Dorianne Laux’s long-awaited third book of poetry follows her collection, What We Carry, a finalist for the 1994 National Book Critics Circle Award for Poetry. In Smoke, Laux revisits familiar themes of family, working class lives and the pleasures of the body in poetry that is vital and artfully craftedpoetry that "gets hard in the face of aloofness," in the words of one reviewer. In Smoke, as in her previous work, Laux weaves the warp and woof of ordinary lives into extraordinary and complex tapestries. In "The Shipfitter’s Wife," a woman recalls her husband’s homecoming at the end of his work day:
Then I’d open his clothes and take
the whole day inside methe ship’s
gray sides, the miles of copper pipe,
the voice of the foreman clanging
off the hull’s silver ribs. Spark of lead
kissing metal. The clamp, the winch,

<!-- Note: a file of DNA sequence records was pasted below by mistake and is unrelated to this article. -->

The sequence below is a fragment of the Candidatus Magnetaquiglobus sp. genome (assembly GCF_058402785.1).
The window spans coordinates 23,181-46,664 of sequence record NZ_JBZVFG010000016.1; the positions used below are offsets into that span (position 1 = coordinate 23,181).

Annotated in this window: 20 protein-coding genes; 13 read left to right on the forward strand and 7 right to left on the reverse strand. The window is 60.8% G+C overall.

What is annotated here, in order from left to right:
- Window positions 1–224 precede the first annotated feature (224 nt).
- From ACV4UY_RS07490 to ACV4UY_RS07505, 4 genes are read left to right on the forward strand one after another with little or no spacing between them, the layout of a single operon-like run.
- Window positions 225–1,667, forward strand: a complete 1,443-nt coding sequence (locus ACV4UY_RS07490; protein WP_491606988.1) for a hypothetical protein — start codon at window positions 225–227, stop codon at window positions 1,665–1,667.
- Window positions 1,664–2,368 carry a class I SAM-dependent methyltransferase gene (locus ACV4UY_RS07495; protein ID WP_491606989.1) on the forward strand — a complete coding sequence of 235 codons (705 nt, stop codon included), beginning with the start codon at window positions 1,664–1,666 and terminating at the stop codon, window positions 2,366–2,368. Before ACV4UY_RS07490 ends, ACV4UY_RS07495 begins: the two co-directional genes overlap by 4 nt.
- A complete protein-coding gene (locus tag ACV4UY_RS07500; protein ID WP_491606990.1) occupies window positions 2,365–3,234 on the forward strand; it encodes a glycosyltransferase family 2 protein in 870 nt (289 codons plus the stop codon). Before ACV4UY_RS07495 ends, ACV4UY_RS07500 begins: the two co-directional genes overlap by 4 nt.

the white fire of the torch, the whistle,
and the long drive home.
And in the title poem, Laux muses on her own guilty pleasures:
Who would want to give it up, the coal
a cat’s eye in the dark room, no one there
but you and your smoke, the window
cracked to street sounds, the distant cries
of living things. Alone, you are almost
safe . . .
With her keen ear and attentive eye, Dorianne Laux offers us a universe with which we are familiar, but gives it to us fresh.
Dorianne Laux is the author of two previous collections of poetry from BOA Editions, Ltd., and is co-author, with Kim Addonizio, of The Poet’s Companion: A Guide to the Joys of Writing Poetry (W.W. Norton, 1997), chosen as an alternate selection by several bookclubs. Laux was the judge for the 2012 A. Poulin, Jr. Poetry Contest, and is a tenured professor in the creative writing program at the University of Oregon. Laux lives in Eugene, Oregon.